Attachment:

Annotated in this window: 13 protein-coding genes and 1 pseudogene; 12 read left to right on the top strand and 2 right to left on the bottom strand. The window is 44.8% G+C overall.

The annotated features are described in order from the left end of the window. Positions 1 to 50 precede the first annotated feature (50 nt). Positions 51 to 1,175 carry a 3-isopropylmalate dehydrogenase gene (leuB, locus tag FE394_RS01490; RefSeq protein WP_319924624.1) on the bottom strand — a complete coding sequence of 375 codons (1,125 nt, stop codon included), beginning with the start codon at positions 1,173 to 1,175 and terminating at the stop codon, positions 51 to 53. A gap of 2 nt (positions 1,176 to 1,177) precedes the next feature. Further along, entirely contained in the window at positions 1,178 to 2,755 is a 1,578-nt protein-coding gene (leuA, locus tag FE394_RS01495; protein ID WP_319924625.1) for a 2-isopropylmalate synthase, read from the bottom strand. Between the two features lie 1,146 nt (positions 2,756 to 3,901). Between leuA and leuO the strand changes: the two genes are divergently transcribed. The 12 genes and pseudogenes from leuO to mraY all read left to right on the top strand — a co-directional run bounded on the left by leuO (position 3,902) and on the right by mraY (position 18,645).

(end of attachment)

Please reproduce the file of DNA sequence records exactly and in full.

Annotated in this window: 13 protein-coding genes and 1 pseudogene; 12 read left to right on the top strand and 2 right to left on the bottom strand. The window is 44.8% G+C overall.

The annotated features are described in order from the left end of the window. Positions 1 to 50 precede the first annotated feature (50 nt). Positions 51 to 1,175 carry a 3-isopropylmalate dehydrogenase gene (leuB, locus tag FE394_RS01490; RefSeq protein WP_319924624.1) on the bottom strand — a complete coding sequence of 375 codons (1,125 nt, stop codon included), beginning with the start codon at positions 1,173 to 1,175 and terminating at the stop codon, positions 51 to 53. A gap of 2 nt (positions 1,176 to 1,177) precedes the next feature. Further along, entirely contained in the window at positions 1,178 to 2,755 is a 1,578-nt protein-coding gene (leuA, locus tag FE394_RS01495; protein ID WP_319924625.1) for a 2-isopropylmalate synthase, read from the bottom strand. Between the two features lie 1,146 nt (positions 2,756 to 3,901). Between leuA and leuO the strand changes: the two genes are divergently transcribed. The 12 genes and pseudogenes from leuO to mraY all read left to right on the top strand — a co-directional run bounded on the left by leuO (position 3,902) and on the right by mraY (position 18,645).